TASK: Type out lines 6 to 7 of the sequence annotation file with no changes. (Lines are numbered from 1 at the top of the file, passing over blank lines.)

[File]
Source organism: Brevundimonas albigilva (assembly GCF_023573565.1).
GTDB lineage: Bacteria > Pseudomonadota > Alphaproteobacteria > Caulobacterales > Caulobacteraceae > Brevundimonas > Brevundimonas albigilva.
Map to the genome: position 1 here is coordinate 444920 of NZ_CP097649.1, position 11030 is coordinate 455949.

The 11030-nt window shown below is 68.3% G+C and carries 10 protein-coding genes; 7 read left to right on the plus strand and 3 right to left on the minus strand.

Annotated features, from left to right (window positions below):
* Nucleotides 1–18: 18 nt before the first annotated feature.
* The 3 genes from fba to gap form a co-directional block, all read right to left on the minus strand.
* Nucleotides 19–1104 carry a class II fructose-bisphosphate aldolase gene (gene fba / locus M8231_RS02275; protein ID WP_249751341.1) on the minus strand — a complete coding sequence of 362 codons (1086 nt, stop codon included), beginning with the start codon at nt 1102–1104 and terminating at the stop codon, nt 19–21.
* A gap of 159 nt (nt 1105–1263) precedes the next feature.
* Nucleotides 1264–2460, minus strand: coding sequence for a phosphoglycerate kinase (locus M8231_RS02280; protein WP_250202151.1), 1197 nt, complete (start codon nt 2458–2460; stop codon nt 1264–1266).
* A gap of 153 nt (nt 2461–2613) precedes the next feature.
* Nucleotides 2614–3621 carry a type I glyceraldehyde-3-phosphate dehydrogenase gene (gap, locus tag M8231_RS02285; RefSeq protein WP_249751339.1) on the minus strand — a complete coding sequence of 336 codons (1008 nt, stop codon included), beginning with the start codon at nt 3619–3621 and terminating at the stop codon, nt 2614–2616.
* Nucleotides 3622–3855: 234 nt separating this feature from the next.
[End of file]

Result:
* Nucleotides 1–18: 18 nt before the first annotated feature.
* The 3 genes from fba to gap form a co-directional block, all read right to left on the minus strand.